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Bath Salts 10 Times More Addictive Than Meth, Study Finds

Synthetic Drugs
Bath Salts 10 Times More Addictive Than Meth, Study Finds

Bath Salts 10 Times More Addictive Than Meth, Study Finds

Of all of the recent designer drugs that have hit the market, few have attracted the level of attention as bath salts. The drugs were initially blamed for the zombie-like, cannibalistic attack in Florida last year, but it was later found that marijuana was the only drug in the attacker’s system. Regardless, the addictiveness of bath salts and the risks associated with their use have become more well-known, leading to a U.S. ban of many of the drugs. Their potency, however, has meant that many users still take them and expose themselves to these risks. They might not turn users into cannibals, but new research suggests that the drugs are actually much more addictive than methamphetamines.

What Are Bath Salts?

They definitely aren’t chemicals you use when you take a bath—they’re just marketed as such in order to make legal punishment more difficult to rain down on the producers. Bath salts are essentially stimulant drugs that have comparable effects to amphetamines and MDMA. In essence, there are several different types of bath salts, and they can be more accurately described as synthetic cathinone compounds—like the active substance in the drug khat. You can’t really know which chemicals are in the substance you’re taking.

There are many risks associated with the drug, with reports of chest pain, rapid heartbeat, aggressive behavior, hallucinations, delusions, paranoia and high blood pressure.Bath Salts 10 Times More Addictive Than Meth Studies on the substances are limited, however, because they’re relatively new, and it’s merely assumed that the long-term effects are comparable to those of methamphetamines because of the chemical similarities. In 2012, there were more than 2,600 calls to poison control centers about exposure to bath salts.

The Study

These issues (and the relative scarcity of studies addressing the drugs) led some researchers to look at one specific cathinone compound, 3, 4-methylenedioxypyrovalerone—or simply MDPV. The researchers used rats—which have similar neurological “reward” pathways to humans and are therefore useful for studying addiction—that had been trained to press a lever for a reward. They initially received food for their lever-presses, but the researchers had them hooked up to an intravenous infusion of drugs, which became activated for the study period. The rats received MDPV or methamphetamine, with the aim of investigating the differing effects of both drugs.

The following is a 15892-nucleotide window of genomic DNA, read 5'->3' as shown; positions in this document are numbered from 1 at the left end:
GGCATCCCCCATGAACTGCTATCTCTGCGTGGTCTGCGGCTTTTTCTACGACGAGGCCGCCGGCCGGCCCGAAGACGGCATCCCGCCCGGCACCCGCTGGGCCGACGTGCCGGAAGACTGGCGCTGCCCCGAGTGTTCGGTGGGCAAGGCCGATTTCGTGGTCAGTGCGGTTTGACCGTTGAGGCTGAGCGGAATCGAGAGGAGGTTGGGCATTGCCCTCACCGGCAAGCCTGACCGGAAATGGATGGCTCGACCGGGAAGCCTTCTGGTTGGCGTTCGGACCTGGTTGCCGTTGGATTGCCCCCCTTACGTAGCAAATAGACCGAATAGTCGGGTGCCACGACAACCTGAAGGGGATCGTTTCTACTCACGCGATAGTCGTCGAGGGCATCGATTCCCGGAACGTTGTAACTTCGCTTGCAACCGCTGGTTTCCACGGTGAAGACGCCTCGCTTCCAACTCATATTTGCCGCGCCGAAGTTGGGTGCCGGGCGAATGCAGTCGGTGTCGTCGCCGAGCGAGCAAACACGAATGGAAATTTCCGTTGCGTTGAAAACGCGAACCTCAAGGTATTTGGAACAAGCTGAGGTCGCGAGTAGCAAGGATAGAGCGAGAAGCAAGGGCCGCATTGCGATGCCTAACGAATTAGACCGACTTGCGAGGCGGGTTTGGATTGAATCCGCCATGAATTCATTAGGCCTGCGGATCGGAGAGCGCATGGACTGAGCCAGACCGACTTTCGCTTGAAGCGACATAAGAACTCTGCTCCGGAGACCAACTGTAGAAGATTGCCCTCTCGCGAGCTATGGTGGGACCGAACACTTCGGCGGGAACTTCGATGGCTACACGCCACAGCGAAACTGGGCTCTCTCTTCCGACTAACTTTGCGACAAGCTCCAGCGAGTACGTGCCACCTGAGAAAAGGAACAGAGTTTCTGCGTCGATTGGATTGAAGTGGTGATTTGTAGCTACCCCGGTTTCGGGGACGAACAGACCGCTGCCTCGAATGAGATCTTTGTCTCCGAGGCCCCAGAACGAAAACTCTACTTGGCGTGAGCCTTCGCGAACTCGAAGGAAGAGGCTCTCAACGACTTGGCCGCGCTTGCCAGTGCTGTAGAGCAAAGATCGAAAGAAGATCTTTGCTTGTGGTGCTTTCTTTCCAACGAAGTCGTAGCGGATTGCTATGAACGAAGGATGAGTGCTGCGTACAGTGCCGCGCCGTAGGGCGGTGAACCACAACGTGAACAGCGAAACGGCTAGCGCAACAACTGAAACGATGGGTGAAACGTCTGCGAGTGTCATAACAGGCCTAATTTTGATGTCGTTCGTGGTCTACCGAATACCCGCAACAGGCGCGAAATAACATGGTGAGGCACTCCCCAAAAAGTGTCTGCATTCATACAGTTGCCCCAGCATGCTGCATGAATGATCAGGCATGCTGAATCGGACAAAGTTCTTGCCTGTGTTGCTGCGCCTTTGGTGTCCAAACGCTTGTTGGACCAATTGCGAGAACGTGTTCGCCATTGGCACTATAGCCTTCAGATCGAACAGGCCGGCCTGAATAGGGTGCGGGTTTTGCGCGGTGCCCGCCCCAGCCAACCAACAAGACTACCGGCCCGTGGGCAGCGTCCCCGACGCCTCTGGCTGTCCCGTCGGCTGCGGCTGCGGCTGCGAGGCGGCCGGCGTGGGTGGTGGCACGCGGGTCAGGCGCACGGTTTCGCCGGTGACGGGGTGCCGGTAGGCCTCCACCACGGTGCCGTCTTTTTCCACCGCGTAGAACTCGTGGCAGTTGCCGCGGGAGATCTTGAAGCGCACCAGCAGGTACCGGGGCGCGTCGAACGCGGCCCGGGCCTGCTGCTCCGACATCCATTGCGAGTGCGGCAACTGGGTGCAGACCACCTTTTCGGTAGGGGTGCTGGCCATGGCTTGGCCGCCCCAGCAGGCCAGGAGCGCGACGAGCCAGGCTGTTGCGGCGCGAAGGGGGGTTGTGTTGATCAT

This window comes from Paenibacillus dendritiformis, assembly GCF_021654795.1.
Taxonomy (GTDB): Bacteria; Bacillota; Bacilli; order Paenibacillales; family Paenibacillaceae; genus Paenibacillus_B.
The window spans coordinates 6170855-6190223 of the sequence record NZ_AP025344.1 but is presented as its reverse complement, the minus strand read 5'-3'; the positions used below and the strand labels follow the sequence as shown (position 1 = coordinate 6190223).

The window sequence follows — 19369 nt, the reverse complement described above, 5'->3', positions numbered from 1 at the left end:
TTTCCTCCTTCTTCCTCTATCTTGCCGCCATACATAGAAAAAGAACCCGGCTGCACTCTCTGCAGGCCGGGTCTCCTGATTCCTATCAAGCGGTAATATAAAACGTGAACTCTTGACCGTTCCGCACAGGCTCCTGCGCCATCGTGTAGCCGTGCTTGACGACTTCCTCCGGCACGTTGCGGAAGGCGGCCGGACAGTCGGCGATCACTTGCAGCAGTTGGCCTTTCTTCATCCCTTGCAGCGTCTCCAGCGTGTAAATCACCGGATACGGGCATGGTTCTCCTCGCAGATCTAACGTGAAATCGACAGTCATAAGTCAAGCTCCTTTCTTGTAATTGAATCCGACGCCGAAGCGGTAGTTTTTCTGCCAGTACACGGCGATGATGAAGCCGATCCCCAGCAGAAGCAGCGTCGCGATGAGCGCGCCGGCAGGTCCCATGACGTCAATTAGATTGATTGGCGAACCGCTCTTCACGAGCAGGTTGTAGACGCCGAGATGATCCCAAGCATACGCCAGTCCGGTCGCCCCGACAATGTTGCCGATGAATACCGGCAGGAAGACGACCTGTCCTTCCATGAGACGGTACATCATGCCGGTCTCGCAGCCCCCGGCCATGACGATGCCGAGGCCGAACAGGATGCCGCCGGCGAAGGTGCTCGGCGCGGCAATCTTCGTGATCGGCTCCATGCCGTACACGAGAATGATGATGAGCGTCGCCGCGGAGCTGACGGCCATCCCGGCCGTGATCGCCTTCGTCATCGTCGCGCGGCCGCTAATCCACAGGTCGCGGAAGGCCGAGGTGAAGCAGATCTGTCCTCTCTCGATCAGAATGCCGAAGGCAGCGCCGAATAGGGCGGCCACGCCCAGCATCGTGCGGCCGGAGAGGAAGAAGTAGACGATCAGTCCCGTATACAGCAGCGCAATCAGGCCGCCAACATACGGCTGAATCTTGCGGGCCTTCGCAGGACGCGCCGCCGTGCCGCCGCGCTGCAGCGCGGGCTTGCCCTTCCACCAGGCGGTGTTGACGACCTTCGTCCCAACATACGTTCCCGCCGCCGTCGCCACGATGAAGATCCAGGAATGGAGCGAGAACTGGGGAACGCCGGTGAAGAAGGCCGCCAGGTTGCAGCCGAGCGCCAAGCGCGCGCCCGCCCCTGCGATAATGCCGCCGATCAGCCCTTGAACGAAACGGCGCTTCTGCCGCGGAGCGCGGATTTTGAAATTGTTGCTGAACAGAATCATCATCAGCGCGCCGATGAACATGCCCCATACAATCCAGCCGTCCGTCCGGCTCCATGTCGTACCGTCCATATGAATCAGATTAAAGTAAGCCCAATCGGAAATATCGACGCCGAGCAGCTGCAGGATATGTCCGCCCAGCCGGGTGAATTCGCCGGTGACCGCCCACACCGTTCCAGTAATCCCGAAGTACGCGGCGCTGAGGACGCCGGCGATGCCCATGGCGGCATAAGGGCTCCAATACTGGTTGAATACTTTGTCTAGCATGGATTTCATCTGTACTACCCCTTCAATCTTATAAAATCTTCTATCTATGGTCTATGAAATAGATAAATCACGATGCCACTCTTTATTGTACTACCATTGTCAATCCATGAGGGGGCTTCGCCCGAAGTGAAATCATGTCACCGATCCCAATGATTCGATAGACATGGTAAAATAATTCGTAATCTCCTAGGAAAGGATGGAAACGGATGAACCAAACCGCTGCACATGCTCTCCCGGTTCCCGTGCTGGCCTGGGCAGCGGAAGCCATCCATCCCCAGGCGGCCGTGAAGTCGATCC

The Findings

The most shocking result from the research is the finding that the rats who were hooked up to the MDPV pressed the lever for a dose significantly more often than those who had methamphetamine. The researchers point out that the number of lever-presses is analogous to the amount of effort the rats are willing to put in to get a dose of the drug. The rats pressed the lever an average of 60 times to get access to meth, whereas for MDPV the number was 10 times higher, at an average of 600 presses. The results seem to show that bath salts are exponentially more addictive than methamphetamine, with some rats pressing the lever up to 3,000 times for a single dose.

Additionally, the researchers also looked at the repetitive behaviors that are common in humans who take bath salts. They found that the rats receiving higher doses of MDPV displayed many similar behaviors, such as excessive licking, skin-picking and teeth-grinding. The researchers reported that some of the MDPV-dosed rats were so intent on licking the transparent walls of their cages that they were unable to interrupt them.


These findings serve as evidence that bath salts could be notably more addictive than meth, according to the researchers, and they concluded that the potency of the drug means that it’s likely to stick around despite its now illegal status. In other words, the study suggests that bath salts are so addictive that they may join the ranks of commonly abused illegal drugs, rather than being replaced by another temporarily legal designer drug.

Of course, the major problem when it comes to bath salts is in the wide variety of substances and the fact that long-term studies are currently unavailable. The researchers are moving on to both of these areas for future studies and plan to investigate the long-term behavioral impacts of bath salt abuse and the different effects of the newly produced cathinone drugs. The story comes as a stark reminder that legality doesn’t equal safety when it comes to drugs—in fact, the changes made to their chemical structures in order to skirt existing legislation could make them even more dangerous. Bath salts are particularly susceptible to this, because there isn’t one “formula” for the drug—one batch could be drastically, fatally different from another and the user would have no way of knowing.


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